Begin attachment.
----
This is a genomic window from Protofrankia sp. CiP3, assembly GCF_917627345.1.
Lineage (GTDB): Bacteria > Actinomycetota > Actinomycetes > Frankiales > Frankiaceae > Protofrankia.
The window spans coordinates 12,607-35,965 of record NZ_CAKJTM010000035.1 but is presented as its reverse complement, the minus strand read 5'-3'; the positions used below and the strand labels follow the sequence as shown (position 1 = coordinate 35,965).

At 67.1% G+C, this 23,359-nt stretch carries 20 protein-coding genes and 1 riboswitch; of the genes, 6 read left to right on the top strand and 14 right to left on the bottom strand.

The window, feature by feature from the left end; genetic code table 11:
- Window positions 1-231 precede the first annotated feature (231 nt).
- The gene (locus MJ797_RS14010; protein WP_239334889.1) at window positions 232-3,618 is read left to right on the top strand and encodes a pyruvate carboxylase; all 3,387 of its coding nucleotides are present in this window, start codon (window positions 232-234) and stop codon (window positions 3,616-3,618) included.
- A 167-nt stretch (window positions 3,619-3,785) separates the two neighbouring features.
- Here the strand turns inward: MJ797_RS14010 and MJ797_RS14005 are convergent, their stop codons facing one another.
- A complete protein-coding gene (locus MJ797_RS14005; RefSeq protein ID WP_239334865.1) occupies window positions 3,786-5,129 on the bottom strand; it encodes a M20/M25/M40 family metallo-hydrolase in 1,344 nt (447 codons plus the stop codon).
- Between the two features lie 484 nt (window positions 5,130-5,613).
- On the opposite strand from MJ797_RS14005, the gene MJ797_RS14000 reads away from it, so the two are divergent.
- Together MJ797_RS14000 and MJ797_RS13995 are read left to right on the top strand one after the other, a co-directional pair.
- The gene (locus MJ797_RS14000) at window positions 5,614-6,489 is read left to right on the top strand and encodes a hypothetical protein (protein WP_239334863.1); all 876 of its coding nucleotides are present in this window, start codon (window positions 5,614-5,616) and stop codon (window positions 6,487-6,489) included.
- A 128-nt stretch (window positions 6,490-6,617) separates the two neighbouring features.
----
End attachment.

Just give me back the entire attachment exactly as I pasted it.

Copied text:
This is a genomic window from Protofrankia sp. CiP3, assembly GCF_917627345.1.
Lineage (GTDB): Bacteria > Actinomycetota > Actinomycetes > Frankiales > Frankiaceae > Protofrankia.
The window spans coordinates 12,607-35,965 of record NZ_CAKJTM010000035.1 but is presented as its reverse complement, the minus strand read 5'-3'; the positions used below and the strand labels follow the sequence as shown (position 1 = coordinate 35,965).

At 67.1% G+C, this 23,359-nt stretch carries 20 protein-coding genes and 1 riboswitch; of the genes, 6 read left to right on the top strand and 14 right to left on the bottom strand.

The window, feature by feature from the left end; genetic code table 11:
- Window positions 1-231 precede the first annotated feature (231 nt).
- The gene (locus MJ797_RS14010; protein WP_239334889.1) at window positions 232-3,618 is read left to right on the top strand and encodes a pyruvate carboxylase; all 3,387 of its coding nucleotides are present in this window, start codon (window positions 232-234) and stop codon (window positions 3,616-3,618) included.
- A 167-nt stretch (window positions 3,619-3,785) separates the two neighbouring features.
- Here the strand turns inward: MJ797_RS14010 and MJ797_RS14005 are convergent, their stop codons facing one another.
- A complete protein-coding gene (locus MJ797_RS14005; RefSeq protein ID WP_239334865.1) occupies window positions 3,786-5,129 on the bottom strand; it encodes a M20/M25/M40 family metallo-hydrolase in 1,344 nt (447 codons plus the stop codon).
- Between the two features lie 484 nt (window positions 5,130-5,613).
- On the opposite strand from MJ797_RS14005, the gene MJ797_RS14000 reads away from it, so the two are divergent.
- Together MJ797_RS14000 and MJ797_RS13995 are read left to right on the top strand one after the other, a co-directional pair.
- The gene (locus MJ797_RS14000) at window positions 5,614-6,489 is read left to right on the top strand and encodes a hypothetical protein (protein WP_239334863.1); all 876 of its coding nucleotides are present in this window, start codon (window positions 5,614-5,616) and stop codon (window positions 6,487-6,489) included.
- A 128-nt stretch (window positions 6,490-6,617) separates the two neighbouring features.